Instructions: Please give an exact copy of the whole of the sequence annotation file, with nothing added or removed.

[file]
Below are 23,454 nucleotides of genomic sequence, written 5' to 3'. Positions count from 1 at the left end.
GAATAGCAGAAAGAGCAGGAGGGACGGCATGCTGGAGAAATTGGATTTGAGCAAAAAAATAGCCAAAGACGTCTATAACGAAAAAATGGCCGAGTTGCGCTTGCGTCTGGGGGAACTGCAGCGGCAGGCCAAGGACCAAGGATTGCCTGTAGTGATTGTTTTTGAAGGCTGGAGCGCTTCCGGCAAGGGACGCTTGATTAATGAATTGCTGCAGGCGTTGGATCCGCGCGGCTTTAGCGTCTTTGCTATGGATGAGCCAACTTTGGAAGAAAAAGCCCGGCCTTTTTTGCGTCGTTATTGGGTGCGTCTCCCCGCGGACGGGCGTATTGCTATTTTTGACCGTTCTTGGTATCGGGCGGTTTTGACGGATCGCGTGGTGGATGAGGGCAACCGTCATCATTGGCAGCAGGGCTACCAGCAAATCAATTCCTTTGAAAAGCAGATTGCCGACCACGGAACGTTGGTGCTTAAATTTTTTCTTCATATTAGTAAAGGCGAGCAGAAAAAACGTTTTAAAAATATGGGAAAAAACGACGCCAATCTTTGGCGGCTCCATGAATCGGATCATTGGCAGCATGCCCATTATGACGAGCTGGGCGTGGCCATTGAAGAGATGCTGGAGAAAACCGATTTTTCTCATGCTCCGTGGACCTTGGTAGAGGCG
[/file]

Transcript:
Below are 23,454 nucleotides of genomic sequence, written 5' to 3'. Positions count from 1 at the left end.
GAATAGCAGAAAGAGCAGGAGGGACGGCATGCTGGAGAAATTGGATTTGAGCAAAAAAATAGCCAAAGACGTCTATAACGAAAAAATGGCCGAGTTGCGCTTGCGTCTGGGGGAACTGCAGCGGCAGGCCAAGGACCAAGGATTGCCTGTAGTGATTGTTTTTGAAGGCTGGAGCGCTTCCGGCAAGGGACGCTTGATTAATGAATTGCTGCAGGCGTTGGATCCGCGCGGCTTTAGCGTCTTTGCTATGGATGAGCCAACTTTGGAAGAAAAAGCCCGGCCTTTTTTGCGTCGTTATTGGGTGCGTCTCCCCGCGGACGGGCGTATTGCTATTTTTGACCGTTCTTGGTATCGGGCGGTTTTGACGGATCGCGTGGTGGATGAGGGCAACCGTCATCATTGGCAGCAGGGCTACCAGCAAATCAATTCCTTTGAAAAGCAGATTGCCGACCACGGAACGTTGGTGCTTAAATTTTTTCTTCATATTAGTAAAGGCGAGCAGAAAAAACGTTTTAAAAATATGGGAAAAAACGACGCCAATCTTTGGCGGCTCCATGAATCGGATCATTGGCAGCATGCCCATTATGACGAGCTGGGCGTGGCCATTGAAGAGATGCTGGAGAAAACCGATTTTTCTCATGCTCCGTGGACCTTGGTAGAGGCG